(BIVN) – The summit eruption of Kīlauea Volcano continued within Halemaʻumaʻu crater over the past 24 hours.
The USGS Hawaiian Volcano Observatory says all recent activity has been confined to the smaller active lake within the crater, and there are no indications of activity migrating elsewhere on Kīlauea. From the Thursday morning update:
Halemaʻumaʻu Lava Lake Observations: Eruption of lava from the western vent into the active lava lake surface (approximately 2.5% of Halemaʻumaʻu crater floor) continued through yesterday. The active western lava lake surface of Halema‘uma‘u crater has remained at a steady elevation over the past 24 hours, corresponding with slightly deflationary tilt yesterday. The highest point on the Halemaʻumaʻu crater floor has risen approximately 97 meters (318 feet) since the eruption began on September 29, 2021. The erupted volume is 45 million cubic meters (59 million cubic yards) of lava as measured on January 25, 2021.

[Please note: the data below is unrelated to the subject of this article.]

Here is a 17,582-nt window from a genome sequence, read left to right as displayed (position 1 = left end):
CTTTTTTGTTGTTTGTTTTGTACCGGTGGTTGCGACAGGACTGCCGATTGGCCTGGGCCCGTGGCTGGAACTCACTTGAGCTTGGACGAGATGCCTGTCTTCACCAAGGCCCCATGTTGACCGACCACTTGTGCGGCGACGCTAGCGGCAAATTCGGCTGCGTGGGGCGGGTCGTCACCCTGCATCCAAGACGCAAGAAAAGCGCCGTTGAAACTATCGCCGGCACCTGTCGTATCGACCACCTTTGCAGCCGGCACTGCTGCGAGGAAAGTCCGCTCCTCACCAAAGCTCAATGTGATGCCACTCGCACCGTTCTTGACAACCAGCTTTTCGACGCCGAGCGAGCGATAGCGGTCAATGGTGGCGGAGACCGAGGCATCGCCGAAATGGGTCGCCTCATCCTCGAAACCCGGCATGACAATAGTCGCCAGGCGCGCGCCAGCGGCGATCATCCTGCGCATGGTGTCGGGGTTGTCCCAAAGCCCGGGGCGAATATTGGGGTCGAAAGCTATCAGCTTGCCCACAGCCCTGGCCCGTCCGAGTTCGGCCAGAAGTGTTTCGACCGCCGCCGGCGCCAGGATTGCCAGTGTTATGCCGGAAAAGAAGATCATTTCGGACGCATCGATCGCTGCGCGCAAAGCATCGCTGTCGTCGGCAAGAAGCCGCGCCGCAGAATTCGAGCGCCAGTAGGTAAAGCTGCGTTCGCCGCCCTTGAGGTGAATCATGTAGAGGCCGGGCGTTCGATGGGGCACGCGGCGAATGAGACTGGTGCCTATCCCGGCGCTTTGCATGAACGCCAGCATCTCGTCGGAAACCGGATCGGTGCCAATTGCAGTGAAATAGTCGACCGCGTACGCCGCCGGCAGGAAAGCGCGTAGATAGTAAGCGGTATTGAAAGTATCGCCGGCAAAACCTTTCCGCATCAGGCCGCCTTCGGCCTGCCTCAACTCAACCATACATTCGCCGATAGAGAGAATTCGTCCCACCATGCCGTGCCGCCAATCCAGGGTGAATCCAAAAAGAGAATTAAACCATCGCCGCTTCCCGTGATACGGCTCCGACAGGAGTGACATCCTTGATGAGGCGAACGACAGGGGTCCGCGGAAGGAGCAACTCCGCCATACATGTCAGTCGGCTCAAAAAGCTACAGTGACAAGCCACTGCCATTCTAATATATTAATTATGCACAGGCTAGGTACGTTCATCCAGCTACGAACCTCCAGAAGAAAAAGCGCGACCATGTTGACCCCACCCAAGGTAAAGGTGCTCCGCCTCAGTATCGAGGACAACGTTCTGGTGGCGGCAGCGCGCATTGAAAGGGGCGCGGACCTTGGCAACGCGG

Summit Observations: Summit tilt yesterday was flat, becoming slightly deflationary overnight. Slight deflationary tilt continues at this time. Seismic data shows that the volcanic tremor is still elevated this morning and earthquake activity at the summit remains below background levels. A sulfur dioxide (SO2) emission rate of approximately 2200 tonnes per day (t/d) was measured on March 8.
Rift Zone Observations: No unusual activity has been noted along the East Rift Zone or Southwest Rift Zone; low rates of ground deformation and seismicity continue along both. Measurements from continuous gas monitoring stations downwind of Puʻuʻōʻō in the middle East Rift Zone remain below detection limits for SO2, indicating that SO2 emissions from Puʻuʻōʻō are negligible.
The USGS HVO will issue a brief eruption “Status Report” around 3 p.m. HST, intended to give Hawaiʻi Volcanoes National Park staff and visitors an idea of likely lava activity for the coming evening.